Would-Be-Goods, the band fronted by singer Jessica Griffin, owes its name to the 1901 novel The Wouldbegoods, by children’s author E. Nesbit.
On the first album, The Camera Loves Me, released in 1988, on the legendary él label, Jessica was backed by members of The Monochrome Set. In 1993 she worked with the Monochrome Set on a second album, Mondo, produced by Monochrome Set singer Bid and released on the Japanese label Polystar and then on Cherry Red in England. Peter Momtchiloff, formerly of Talulah Gosh, Heavenly, and Marine Research joined the band in 1999 and two EPs, Emmanuelle Béart and Sugar Mummy, were released in 2001 and 2002 followed by a new album, Brief Lives, released on Matinée Recordings and Fortuna Pop!.
The band recorded a fourth album, The Morning After, in 2004 and a fifth, Eventyr, was released in November 2008. There were rumors that band began working on a sixth album in 2019, but it was only in October 2020 that Jessica Griffin began a new project: writing a song a day, with a new title provided every evening by her partner and bandmate Peter Momtchiloff. All the songs were written and performed by Jessica. Fifteen of the songs were released on Bandcamp (as three five-song EPs) in March 2021.
What Jessica Says: My name is Jessica and I’ve been making music as Would-be-Goods since 1987. I grew up in the south of England and Singapore but have lived in London for over half my life. Would-be-goods has had various incarnations – from me plus The Monochrome Set moonlighting as my backing band to a studio project to a four-piece band and back to me in my hermit’s cell writing a song a day to stop myself going mad during lockdown. Most of the music I listen to is old and I have quite eclectic tastes.
Gillian Hills – Rentre Sans Moi
French version of a Zombies song (‘Leave Me Be’). For once Colin Blunstone’s heartbroken choirboy is left in the shade by this British Bardot (whose voice is much easier on the ear than the original BB’s). Gillian Hills is best known as the star of the 1960 teensploitation film ‘Beat Girl’.
Old Hat Jazz Band – Biguine du Vieux Chapeau
I don’t know much about this London band but heard this on BBC radio’s Jazz Record Requests. I do love a Latin dance tune although I can’t mambo or cha-cha to save my life. Wikipedia claims that the Biguine originated in West African fertility rituals.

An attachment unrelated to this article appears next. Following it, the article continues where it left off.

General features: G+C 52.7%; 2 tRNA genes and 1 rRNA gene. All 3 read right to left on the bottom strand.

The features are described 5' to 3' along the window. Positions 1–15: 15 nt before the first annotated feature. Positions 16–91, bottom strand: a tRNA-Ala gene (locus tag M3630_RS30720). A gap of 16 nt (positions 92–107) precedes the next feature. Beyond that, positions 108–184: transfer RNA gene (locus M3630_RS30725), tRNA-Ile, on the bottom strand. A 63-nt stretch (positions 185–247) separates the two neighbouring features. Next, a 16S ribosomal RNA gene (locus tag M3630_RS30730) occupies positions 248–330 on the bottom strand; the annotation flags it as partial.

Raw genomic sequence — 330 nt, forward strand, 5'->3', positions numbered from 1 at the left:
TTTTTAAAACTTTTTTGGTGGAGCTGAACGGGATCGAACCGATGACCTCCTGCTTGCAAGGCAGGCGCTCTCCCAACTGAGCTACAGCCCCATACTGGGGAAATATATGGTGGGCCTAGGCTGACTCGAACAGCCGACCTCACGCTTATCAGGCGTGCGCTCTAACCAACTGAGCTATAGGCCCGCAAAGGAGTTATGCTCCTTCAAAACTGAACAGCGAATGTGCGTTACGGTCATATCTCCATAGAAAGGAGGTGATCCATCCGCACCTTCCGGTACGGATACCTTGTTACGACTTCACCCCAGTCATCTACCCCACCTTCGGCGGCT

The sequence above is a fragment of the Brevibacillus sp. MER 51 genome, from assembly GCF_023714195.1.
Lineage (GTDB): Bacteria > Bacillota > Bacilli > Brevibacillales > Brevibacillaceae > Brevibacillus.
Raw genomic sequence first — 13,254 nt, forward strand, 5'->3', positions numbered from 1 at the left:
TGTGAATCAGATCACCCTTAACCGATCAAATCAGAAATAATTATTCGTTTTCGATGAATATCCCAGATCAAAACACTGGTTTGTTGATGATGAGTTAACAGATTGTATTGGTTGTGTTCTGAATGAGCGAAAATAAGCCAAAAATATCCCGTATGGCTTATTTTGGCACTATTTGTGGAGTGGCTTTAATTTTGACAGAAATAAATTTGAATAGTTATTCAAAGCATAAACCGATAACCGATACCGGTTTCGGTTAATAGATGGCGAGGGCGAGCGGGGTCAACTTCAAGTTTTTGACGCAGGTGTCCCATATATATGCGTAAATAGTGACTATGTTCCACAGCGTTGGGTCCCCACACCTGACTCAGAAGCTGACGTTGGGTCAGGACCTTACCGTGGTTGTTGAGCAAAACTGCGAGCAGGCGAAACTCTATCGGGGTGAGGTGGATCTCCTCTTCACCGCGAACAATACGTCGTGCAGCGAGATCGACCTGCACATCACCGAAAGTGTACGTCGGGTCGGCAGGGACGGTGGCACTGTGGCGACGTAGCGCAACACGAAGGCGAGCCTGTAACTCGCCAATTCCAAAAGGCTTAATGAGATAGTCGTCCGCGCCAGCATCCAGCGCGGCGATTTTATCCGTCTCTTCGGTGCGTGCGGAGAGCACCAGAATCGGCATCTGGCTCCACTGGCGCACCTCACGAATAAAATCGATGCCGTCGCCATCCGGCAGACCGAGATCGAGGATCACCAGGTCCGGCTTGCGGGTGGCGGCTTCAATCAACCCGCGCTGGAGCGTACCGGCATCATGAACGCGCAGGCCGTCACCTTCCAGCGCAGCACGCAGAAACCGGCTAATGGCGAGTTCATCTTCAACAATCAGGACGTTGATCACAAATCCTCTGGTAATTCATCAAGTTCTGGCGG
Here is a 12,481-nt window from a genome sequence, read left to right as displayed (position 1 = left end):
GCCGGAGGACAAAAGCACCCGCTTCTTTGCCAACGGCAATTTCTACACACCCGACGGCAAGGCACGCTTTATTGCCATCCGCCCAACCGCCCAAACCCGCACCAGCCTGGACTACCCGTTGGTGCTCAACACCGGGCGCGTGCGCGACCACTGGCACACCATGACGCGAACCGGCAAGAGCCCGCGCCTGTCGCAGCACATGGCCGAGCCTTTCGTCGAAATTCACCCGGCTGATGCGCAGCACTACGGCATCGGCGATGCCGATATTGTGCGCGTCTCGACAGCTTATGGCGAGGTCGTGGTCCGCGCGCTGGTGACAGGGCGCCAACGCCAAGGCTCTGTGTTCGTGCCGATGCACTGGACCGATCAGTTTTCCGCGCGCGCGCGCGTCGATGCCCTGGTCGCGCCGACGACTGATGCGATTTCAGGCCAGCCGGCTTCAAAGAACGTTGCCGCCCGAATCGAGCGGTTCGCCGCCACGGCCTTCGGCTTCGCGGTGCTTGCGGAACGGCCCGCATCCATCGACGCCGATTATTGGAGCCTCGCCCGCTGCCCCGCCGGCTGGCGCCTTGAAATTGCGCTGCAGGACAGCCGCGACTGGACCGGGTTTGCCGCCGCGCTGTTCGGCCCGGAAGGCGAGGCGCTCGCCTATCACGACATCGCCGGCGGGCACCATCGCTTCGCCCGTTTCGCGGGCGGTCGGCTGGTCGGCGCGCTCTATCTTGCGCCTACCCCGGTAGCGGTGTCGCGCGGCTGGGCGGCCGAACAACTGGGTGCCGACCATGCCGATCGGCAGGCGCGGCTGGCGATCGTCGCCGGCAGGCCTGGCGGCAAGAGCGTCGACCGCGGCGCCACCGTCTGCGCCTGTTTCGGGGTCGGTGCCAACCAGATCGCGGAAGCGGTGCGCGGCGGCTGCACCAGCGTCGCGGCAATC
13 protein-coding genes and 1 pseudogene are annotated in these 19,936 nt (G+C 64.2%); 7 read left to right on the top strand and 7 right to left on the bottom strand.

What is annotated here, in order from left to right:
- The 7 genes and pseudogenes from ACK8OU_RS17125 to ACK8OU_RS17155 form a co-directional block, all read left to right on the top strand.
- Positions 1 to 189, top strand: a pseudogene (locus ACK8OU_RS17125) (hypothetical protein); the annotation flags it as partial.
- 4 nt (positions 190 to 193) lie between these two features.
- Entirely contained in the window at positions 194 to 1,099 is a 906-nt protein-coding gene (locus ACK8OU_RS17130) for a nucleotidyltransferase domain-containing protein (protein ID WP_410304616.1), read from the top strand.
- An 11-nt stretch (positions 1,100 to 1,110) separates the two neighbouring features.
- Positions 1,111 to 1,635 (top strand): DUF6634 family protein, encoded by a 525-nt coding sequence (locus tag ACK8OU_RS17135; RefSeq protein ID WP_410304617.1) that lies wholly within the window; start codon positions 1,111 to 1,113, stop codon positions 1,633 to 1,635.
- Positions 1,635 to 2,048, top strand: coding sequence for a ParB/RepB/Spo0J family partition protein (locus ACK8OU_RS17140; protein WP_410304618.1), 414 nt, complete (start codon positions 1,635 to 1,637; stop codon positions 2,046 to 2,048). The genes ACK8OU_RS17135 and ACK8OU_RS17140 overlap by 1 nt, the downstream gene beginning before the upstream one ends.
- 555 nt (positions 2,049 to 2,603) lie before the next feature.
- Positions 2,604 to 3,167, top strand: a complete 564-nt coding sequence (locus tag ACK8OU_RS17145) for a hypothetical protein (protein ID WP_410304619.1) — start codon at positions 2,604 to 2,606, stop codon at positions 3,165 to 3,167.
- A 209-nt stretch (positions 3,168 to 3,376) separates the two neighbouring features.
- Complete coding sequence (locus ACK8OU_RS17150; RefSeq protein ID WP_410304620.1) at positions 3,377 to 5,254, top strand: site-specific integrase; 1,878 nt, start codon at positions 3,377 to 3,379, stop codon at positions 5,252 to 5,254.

Bryan Ferry – Love Me Madly Again
From Ferry’s 1977 solo album ‘In Your Mind’. It segues from raucous Roxy-style strutting and posturing into something much more dark and haunting. It’s over seven minutes long but strangely it doesn’t feel it.
Devo – Snowball
This was the B-side of their hit single ‘Whip It’ from 1980. (I often prefer B-sides.) I didn’t really ‘understand’ Devo and found them slightly scary but I couldn’t stop playing this little song that is so much more than the sum of its parts.
Pumpuang Duangjan – Sao Dok Kham Tai (Lady From a Flower)
This is from an obscure compilation called Thai Pop Spectacular. I love the sad, sinuous melody. Pumpuang was a pioneer, combining Thai country with electronic dance music. She had a tragic life and you can hear it in her voice.
Les Voyous – Rock-A-Mambo
Peter and I have become great fans of Congolese music thanks to the wonderful Nostalgie Ya Mboka show on London’s Resonance FM. This is from a CD compilation put together (with an excellent essay) by Nostalgie’s presenter.
Elsie Bianchi – The Shadows Of Paris
A song by Henry Mancini. You might know Fran Jeffries’ more melodramatic rendering from the Pink Panther film ‘A Shot In The Dark’ but I prefer this melancholy nightclub version by the smoky-voiced Swiss singer-pianist.
The Monochrome Set – Surfing S.W.12
Another B-side from the early 80s. I love Bid’s singing here. He sounds like my favourite vocalist of all, Paul McDowell of the Temperance Seven (a 1920’s-style jazz band made up of 1960s Royal College of Art students). It’s charming, slightly deranged and terribly romantic. I wish someone had written me a love song like this.